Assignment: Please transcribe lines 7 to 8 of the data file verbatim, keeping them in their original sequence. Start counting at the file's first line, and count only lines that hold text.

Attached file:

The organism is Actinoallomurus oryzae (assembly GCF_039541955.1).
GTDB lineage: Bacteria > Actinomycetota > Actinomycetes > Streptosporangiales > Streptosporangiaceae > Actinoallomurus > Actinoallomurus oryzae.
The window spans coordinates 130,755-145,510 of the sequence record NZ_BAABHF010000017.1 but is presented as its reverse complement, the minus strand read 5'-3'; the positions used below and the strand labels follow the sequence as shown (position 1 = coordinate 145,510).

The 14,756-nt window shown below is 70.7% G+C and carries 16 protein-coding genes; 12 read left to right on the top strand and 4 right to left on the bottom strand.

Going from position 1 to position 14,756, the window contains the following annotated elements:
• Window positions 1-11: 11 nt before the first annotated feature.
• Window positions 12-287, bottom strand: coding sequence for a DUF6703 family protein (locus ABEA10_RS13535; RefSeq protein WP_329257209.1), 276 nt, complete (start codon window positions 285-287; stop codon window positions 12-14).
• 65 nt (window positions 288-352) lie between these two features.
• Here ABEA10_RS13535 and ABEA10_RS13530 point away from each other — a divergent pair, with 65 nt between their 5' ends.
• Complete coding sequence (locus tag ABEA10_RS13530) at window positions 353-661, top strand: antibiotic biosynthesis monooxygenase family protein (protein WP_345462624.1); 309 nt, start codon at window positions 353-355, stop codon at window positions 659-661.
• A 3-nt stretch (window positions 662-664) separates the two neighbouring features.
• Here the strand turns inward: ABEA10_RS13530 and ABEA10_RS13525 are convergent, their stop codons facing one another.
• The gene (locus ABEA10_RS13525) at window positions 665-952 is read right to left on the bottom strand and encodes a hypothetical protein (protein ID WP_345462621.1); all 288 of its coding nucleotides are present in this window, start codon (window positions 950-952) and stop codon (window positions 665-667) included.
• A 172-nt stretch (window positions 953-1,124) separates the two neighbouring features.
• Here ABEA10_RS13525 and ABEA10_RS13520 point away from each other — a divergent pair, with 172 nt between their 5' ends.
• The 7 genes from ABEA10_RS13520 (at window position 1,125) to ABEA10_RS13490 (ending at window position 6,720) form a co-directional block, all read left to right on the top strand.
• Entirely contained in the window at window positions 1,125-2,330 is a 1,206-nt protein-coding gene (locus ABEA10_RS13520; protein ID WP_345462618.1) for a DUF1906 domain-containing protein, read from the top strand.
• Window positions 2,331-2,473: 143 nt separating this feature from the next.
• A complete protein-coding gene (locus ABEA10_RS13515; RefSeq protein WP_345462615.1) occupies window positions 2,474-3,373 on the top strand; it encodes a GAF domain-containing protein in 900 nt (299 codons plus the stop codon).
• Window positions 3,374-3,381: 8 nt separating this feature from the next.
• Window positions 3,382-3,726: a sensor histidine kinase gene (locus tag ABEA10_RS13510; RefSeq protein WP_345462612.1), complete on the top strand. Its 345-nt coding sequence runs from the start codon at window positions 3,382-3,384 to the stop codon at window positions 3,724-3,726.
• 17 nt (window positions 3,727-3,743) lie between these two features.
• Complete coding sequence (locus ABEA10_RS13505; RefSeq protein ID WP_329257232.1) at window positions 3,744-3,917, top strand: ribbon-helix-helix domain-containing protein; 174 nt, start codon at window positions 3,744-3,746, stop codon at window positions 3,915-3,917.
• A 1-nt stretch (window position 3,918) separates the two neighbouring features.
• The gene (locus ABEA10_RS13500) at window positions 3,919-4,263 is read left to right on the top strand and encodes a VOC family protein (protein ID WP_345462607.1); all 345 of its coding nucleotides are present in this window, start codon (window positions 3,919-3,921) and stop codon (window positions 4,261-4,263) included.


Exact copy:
• Window positions 12-287, bottom strand: coding sequence for a DUF6703 family protein (locus ABEA10_RS13535; RefSeq protein WP_329257209.1), 276 nt, complete (start codon window positions 285-287; stop codon window positions 12-14).
• 65 nt (window positions 288-352) lie between these two features.